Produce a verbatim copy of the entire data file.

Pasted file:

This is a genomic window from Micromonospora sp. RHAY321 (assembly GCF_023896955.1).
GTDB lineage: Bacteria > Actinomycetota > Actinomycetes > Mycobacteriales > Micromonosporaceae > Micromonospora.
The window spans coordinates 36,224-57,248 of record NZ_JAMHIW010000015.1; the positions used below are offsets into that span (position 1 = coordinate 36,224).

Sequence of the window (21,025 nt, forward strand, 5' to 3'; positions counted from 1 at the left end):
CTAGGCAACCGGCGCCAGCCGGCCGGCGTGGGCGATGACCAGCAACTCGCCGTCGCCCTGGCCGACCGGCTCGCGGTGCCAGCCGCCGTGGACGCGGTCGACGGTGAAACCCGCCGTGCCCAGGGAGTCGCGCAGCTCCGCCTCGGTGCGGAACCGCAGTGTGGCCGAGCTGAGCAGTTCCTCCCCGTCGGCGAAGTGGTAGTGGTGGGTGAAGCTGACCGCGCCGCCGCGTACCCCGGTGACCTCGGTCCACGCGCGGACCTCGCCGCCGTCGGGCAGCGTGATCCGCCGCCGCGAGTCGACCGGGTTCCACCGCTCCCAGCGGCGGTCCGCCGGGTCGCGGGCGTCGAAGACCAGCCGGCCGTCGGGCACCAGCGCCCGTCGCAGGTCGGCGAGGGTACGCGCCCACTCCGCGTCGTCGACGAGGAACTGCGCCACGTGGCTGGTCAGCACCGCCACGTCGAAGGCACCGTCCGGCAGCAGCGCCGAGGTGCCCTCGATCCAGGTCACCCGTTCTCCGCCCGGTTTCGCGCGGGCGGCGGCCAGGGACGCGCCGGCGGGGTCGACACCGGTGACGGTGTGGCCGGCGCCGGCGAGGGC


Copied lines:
This is a genomic window from Micromonospora sp. RHAY321 (assembly GCF_023896955.1).
GTDB lineage: Bacteria > Actinomycetota > Actinomycetes > Mycobacteriales > Micromonosporaceae > Micromonospora.
The window spans coordinates 36,224-57,248 of record NZ_JAMHIW010000015.1; the positions used below are offsets into that span (position 1 = coordinate 36,224).

Sequence of the window (21,025 nt, forward strand, 5' to 3'; positions counted from 1 at the left end):
CTAGGCAACCGGCGCCAGCCGGCCGGCGTGGGCGATGACCAGCAACTCGCCGTCGCCCTGGCCGACCGGCTCGCGGTGCCAGCCGCCGTGGACGCGGTCGACGGTGAAACCCGCCGTGCCCAGGGAGTCGCGCAGCTCCGCCTCGGTGCGGAACCGCAGTGTGGCCGAGCTGAGCAGTTCCTCCCCGTCGGCGAAGTGGTAGTGGTGGGTGAAGCTGACCGCGCCGCCGCGTACCCCGGTGACCTCGGTCCACGCGCGGACCTCGCCGCCGTCGGGCAGCGTGATCCGCCGCCGCGAGTCGACCGGGTTCCACCGCTCCCAGCGGCGGTCCGCCGGGTCGCGGGCGTCGAAGACCAGCCGGCCGTCGGGCACCAGCGCCCGTCGCAGGTCGGCGAGGGTACGCGCCCACTCCGCGTCGTCGACGAGGAACTGCGCCACGTGGCTGGTCAGCACCGCCACGTCGAAGGCACCGTCCGGCAGCAGCGCCGAGGTGCCCTCGATCCAGGTCACCCGTTCTCCGCCCGGTTTCGCGCGGGCGGCGGCCAGGGACGCGCCGGCGGGGTCGACACCGGTGACGGTGTGGCCGGCGCCGGCGAGGGC